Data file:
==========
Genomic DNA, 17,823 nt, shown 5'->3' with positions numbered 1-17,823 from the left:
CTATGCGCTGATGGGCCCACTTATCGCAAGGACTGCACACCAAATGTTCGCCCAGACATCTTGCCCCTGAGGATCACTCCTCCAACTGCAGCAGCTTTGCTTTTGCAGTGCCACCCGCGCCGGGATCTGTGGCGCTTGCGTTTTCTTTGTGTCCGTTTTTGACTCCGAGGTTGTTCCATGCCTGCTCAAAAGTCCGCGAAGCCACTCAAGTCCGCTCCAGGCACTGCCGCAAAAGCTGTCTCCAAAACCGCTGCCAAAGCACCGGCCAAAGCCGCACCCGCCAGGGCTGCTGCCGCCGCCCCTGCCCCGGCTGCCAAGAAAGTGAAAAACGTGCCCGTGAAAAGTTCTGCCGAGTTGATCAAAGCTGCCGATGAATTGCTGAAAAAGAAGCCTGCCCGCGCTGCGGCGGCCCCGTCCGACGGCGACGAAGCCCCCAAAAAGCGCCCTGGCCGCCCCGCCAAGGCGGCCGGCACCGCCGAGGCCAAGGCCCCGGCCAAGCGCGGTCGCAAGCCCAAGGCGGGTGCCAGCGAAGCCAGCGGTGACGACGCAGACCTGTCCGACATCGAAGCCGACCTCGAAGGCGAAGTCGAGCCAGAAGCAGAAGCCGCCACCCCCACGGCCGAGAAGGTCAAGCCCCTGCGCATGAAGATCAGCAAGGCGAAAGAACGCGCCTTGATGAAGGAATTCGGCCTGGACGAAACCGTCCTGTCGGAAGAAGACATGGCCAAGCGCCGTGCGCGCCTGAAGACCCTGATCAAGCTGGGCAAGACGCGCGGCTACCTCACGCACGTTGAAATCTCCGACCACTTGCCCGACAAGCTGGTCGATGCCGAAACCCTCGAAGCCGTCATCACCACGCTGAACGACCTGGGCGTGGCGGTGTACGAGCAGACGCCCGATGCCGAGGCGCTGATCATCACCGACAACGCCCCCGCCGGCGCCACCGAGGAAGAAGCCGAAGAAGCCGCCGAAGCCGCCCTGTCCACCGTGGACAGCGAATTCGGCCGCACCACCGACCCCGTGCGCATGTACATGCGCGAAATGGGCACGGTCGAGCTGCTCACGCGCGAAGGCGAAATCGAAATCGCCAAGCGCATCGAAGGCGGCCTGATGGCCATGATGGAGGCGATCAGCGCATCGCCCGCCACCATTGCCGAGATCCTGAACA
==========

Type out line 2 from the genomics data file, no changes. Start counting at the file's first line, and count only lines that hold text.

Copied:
CTATGCGCTGATGGGCCCACTTATCGCAAGGACTGCACACCAAATGTTCGCCCAGACATCTTGCCCCTGAGGATCACTCCTCCAACTGCAGCAGCTTTGCTTTTGCAGTGCCACCCGCGCCGGGATCTGTGGCGCTTGCGTTTTCTTTGTGTCCGTTTTTGACTCCGAGGTTGTTCCATGCCTGCTCAAAAGTCCGCGAAGCCACTCAAGTCCGCTCCAGGCACTGCCGCAAAAGCTGTCTCCAAAACCGCTGCCAAAGCACCGGCCAAAGCCGCACCCGCCAGGGCTGCTGCCGCCGCCCCTGCCCCGGCTGCCAAGAAAGTGAAAAACGTGCCCGTGAAAAGTTCTGCCGAGTTGATCAAAGCTGCCGATGAATTGCTGAAAAAGAAGCCTGCCCGCGCTGCGGCGGCCCCGTCCGACGGCGACGAAGCCCCCAAAAAGCGCCCTGGCCGCCCCGCCAAGGCGGCCGGCACCGCCGAGGCCAAGGCCCCGGCCAAGCGCGGTCGCAAGCCCAAGGCGGGTGCCAGCGAAGCCAGCGGTGACGACGCAGACCTGTCCGACATCGAAGCCGACCTCGAAGGCGAAGTCGAGCCAGAAGCAGAAGCCGCCACCCCCACGGCCGAGAAGGTCAAGCCCCTGCGCATGAAGATCAGCAAGGCGAAAGAACGCGCCTTGATGAAGGAATTCGGCCTGGACGAAACCGTCCTGTCGGAAGAAGACATGGCCAAGCGCCGTGCGCGCCTGAAGACCCTGATCAAGCTGGGCAAGACGCGCGGCTACCTCACGCACGTTGAAATCTCCGACCACTTGCCCGACAAGCTGGTCGATGCCGAAACCCTCGAAGCCGTCATCACCACGCTGAACGACCTGGGCGTGGCGGTGTACGAGCAGACGCCCGATGCCGAGGCGCTGATCATCACCGACAACGCCCCCGCCGGCGCCACCGAGGAAGAAGCCGAAGAAGCCGCCGAAGCCGCCCTGTCCACCGTGGACAGCGAATTCGGCCGCACCACCGACCCCGTGCGCATGTACATGCGCGAAATGGGCACGGTCGAGCTGCTCACGCGCGAAGGCGAAATCGAAATCGCCAAGCGCATCGAAGGCGGCCTGATGGCCATGATGGAGGCGATCAGCGCATCGCCCGCCACCATTGCCGAGATCCTGAACA